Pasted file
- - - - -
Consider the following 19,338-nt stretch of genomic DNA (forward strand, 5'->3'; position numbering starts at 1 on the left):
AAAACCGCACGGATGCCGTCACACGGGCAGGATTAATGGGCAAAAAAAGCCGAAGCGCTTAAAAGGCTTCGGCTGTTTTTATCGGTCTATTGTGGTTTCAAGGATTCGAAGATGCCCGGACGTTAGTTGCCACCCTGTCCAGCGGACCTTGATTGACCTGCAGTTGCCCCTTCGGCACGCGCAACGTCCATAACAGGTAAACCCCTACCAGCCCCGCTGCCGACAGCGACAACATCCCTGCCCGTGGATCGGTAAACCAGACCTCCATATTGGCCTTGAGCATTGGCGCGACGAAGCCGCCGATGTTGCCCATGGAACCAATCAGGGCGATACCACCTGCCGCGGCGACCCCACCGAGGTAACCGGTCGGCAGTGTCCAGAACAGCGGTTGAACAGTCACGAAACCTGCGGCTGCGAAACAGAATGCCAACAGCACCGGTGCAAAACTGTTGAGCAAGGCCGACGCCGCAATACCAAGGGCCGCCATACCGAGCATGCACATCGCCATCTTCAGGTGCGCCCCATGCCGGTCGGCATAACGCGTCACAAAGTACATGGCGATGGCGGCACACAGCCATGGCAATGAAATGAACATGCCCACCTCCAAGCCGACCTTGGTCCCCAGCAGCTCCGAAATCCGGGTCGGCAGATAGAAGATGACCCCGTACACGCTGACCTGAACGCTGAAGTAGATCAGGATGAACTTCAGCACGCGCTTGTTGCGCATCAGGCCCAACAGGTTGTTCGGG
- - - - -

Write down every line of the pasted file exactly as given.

Consider the following 19,338-nt stretch of genomic DNA (forward strand, 5'->3'; position numbering starts at 1 on the left):
AAAACCGCACGGATGCCGTCACACGGGCAGGATTAATGGGCAAAAAAAGCCGAAGCGCTTAAAAGGCTTCGGCTGTTTTTATCGGTCTATTGTGGTTTCAAGGATTCGAAGATGCCCGGACGTTAGTTGCCACCCTGTCCAGCGGACCTTGATTGACCTGCAGTTGCCCCTTCGGCACGCGCAACGTCCATAACAGGTAAACCCCTACCAGCCCCGCTGCCGACAGCGACAACATCCCTGCCCGTGGATCGGTAAACCAGACCTCCATATTGGCCTTGAGCATTGGCGCGACGAAGCCGCCGATGTTGCCCATGGAACCAATCAGGGCGATACCACCTGCCGCGGCGACCCCACCGAGGTAACCGGTCGGCAGTGTCCAGAACAGCGGTTGAACAGTCACGAAACCTGCGGCTGCGAAACAGAATGCCAACAGCACCGGTGCAAAACTGTTGAGCAAGGCCGACGCCGCAATACCAAGGGCCGCCATACCGAGCATGCACATCGCCATCTTCAGGTGCGCCCCATGCCGGTCGGCATAACGCGTCACAAAGTACATGGCGATGGCGGCACACAGCCATGGCAATGAAATGAACATGCCCACCTCCAAGCCGACCTTGGTCCCCAGCAGCTCCGAAATCCGGGTCGGCAGATAGAAGATGACCCCGTACACGCTGACCTGAACGCTGAAGTAGATCAGGATGAACTTCAGCACGCGCTTGTTGCGCATCAGGCCCAACAGGTTGTTCGGG